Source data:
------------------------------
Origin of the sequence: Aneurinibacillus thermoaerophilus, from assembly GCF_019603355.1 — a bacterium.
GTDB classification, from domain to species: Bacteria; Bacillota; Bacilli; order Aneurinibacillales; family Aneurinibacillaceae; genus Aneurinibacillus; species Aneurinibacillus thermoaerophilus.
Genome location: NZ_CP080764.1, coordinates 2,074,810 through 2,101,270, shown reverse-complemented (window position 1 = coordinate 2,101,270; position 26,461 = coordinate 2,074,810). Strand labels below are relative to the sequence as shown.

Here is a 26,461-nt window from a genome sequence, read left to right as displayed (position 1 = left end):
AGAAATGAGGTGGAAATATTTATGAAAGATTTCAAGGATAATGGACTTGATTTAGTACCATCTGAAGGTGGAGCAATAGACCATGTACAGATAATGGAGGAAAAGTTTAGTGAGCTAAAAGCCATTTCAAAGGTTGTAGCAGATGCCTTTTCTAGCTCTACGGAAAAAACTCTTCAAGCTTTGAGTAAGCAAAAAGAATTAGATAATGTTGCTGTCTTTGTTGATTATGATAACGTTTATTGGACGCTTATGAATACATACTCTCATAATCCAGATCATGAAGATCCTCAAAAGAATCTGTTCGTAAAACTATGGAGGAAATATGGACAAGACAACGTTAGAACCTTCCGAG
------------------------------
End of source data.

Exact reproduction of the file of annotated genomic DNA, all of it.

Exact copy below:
Origin of the sequence: Aneurinibacillus thermoaerophilus, from assembly GCF_019603355.1 — a bacterium.
GTDB classification, from domain to species: Bacteria; Bacillota; Bacilli; order Aneurinibacillales; family Aneurinibacillaceae; genus Aneurinibacillus; species Aneurinibacillus thermoaerophilus.
Genome location: NZ_CP080764.1, coordinates 2,074,810 through 2,101,270, shown reverse-complemented (window position 1 = coordinate 2,101,270; position 26,461 = coordinate 2,074,810). Strand labels below are relative to the sequence as shown.

Here is a 26,461-nt window from a genome sequence, read left to right as displayed (position 1 = left end):
AGAAATGAGGTGGAAATATTTATGAAAGATTTCAAGGATAATGGACTTGATTTAGTACCATCTGAAGGTGGAGCAATAGACCATGTACAGATAATGGAGGAAAAGTTTAGTGAGCTAAAAGCCATTTCAAAGGTTGTAGCAGATGCCTTTTCTAGCTCTACGGAAAAAACTCTTCAAGCTTTGAGTAAGCAAAAAGAATTAGATAATGTTGCTGTCTTTGTTGATTATGATAACGTTTATTGGACGCTTATGAATACATACTCTCATAATCCAGATCATGAAGATCCTCAAAAGAATCTGTTCGTAAAACTATGGAGGAAATATGGACAAGACAACGTTAGAACCTTCCGAG